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If any person is convicted of any offence for which he is liable to
than seven years penal servitude, and if before committing the offence
which he might have been convicted and sentenced to imprisonment
United Kingdom been convicted upon any indictment and sentenced
years, and if he is sentenced to penal servitude at all, he shall not
If for the subsequent offence the offender might upon a first conviction have been sentenced to any term of penal servitude exceeding seven years, he shall be liable after such a previous conviction or
convictions as aforesaid to penal servitude for life, and shall not, 20 if sentenced to penal servitude, be sentenced to any shorter term thereof than seven years.
The court having cognizance of the indictment on which any person is convicted who is proved to have been previously convicted,
as aforesaid, may, in addition to any other punishment which it
of the police for any period not exceeding seven years, commencing
sentenced on the second conviction to seven years penal servitude
offences he may be sentenced upon the third conviction to fourteen
When any person undergoing punishment for any such offence
is convicted of any other such offence committed previously to his 40 conviction for the offence for which he is undergoing punishment, he may be sentenced to seven years penal servitude in respect of the
A.D. 1878. two offences; if he is convicted of two such offences, he may be
sentenced to fourteen years penal servitude in respect of the three offences.
When any person is convicted of two or more offences for each of which he might be sentenced to penal servitude, he may be sen- 5 tenced in respect of such two or more offences to a period of penal servitude equal to the sum of the terms of penal servitude to which he might have been sentenced separately, or to penal servitude for life if such sum exceeds twenty years.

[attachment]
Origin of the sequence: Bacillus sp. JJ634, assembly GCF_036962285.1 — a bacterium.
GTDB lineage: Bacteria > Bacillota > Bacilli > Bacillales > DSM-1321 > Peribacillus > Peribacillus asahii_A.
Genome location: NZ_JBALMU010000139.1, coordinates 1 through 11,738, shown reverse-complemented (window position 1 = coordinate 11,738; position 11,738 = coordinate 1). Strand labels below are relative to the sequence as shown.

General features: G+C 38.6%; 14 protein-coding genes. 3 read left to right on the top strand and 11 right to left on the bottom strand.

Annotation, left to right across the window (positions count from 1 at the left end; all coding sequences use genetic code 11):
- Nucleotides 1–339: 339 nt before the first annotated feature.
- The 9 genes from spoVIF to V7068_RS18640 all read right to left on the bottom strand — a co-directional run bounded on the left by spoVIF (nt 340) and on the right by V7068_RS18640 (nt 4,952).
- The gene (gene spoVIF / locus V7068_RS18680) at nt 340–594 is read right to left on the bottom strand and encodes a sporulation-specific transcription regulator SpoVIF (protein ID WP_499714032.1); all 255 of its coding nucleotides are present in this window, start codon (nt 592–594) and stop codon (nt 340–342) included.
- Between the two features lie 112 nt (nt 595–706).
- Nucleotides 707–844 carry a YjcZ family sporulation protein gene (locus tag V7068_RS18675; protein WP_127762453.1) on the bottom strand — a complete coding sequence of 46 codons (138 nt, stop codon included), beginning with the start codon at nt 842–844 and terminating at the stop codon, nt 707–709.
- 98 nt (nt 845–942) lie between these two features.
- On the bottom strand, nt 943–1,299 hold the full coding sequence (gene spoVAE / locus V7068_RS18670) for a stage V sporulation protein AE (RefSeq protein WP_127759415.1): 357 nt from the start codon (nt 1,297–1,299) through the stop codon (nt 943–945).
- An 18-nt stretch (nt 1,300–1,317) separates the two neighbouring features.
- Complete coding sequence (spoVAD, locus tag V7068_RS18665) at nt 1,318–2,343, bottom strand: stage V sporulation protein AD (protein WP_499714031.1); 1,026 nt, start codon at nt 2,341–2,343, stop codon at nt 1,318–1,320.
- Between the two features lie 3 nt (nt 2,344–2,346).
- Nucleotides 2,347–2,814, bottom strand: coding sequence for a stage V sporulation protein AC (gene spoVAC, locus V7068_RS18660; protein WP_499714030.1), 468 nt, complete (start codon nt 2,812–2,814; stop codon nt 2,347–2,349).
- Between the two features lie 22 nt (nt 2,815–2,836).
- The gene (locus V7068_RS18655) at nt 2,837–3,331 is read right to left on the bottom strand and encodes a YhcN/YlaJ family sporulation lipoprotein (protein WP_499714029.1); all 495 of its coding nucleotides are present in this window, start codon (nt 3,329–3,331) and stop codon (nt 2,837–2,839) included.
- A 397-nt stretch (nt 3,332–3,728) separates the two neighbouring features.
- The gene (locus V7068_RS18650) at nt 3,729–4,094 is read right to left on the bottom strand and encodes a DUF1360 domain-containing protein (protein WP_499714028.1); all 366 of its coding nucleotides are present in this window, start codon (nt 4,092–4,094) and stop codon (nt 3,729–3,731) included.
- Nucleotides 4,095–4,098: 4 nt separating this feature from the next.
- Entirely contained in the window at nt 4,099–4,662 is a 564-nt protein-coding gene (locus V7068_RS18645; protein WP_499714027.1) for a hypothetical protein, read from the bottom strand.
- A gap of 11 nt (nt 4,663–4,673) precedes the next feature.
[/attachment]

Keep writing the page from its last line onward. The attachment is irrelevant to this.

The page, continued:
When any person is convicted of two or more offences for some 10 of which he might be sentenced to penal servitude, and for others to imprisonment with hard labour, he shall be liable to be sentenced in respect of such two or more offences to a term of penal servitude equal to the term of penal servitude to which he might have been sentenced in respect of the offence or offences punishable by penal 15 servitude, and to three years additional penal servitude for every two years imprisonment and hard labour to which he might have been sentenced for any offence or offences not punishable with penal servitude.
Provided that, whenever any such sentence as aforesaid is passed 20 upon any person undergoing punishment at the time of his conviction, any period during which he may have been imprisoned or kept in penal servitude under any sentence passed in respect of any such offence shall be deducted from the period to which he is sentenced under this section.
PUNISHMENT OF PERSONS UNDER SIXTEEN YEARS OF AGE.
any offender against any provision of this Act who, in the judgment of the Court, before which he is charged, is under the age of sixteen years is convicted of any offence punishable with penal 30 servitude or imprisonment with hard labour, and is sentenced to be imprisoned for the term of ten days or a longer term, the court may also sentence him to be sent at the expiration of his period of imprisonment to a certified reformatory school, and to be there detained for a period of not less than two years and not more than 35 five years.
MATTER OF EXCUSE.
DEFINITIONS SUBJECT TO EXCEPTIONS.
5 The provisions of this chapter shall apply to all offences what
ever whether at common law or by statute.
CHILDREN UNDER SEVEN.
No act done by anyone whose age does not exceed seven years 10 shall be an offence.
CHILDREN BETWEEN SEVEN AND FOURTEEN.
No act done by any one whose age exceeds seven and does not exceed fourteen years shall be an offence, unless it be shown affir15 matively that such person had sufficient capacity to know that the
act was forbidden by law.
No act shall be an offence if the person who does it is at the time 20 when it is done prevented, either by defective mental power or by
any disease affecting his mind,
(a.) from knowing the nature of his act; or
(b.) from knowing either that the act is forbidden by law or that
it is morally wrong; or 25
(c.) if such person was at the time when the act was done, by reason of any such cause as aforesaid, in such a state that he would not have been prevented from doing that act by knowing that if he did do it the greatest punishment permitted by law for such an
offence would be instantly inflicted upon him, provided that this 30 provision shall not apply to any person in whom such a state of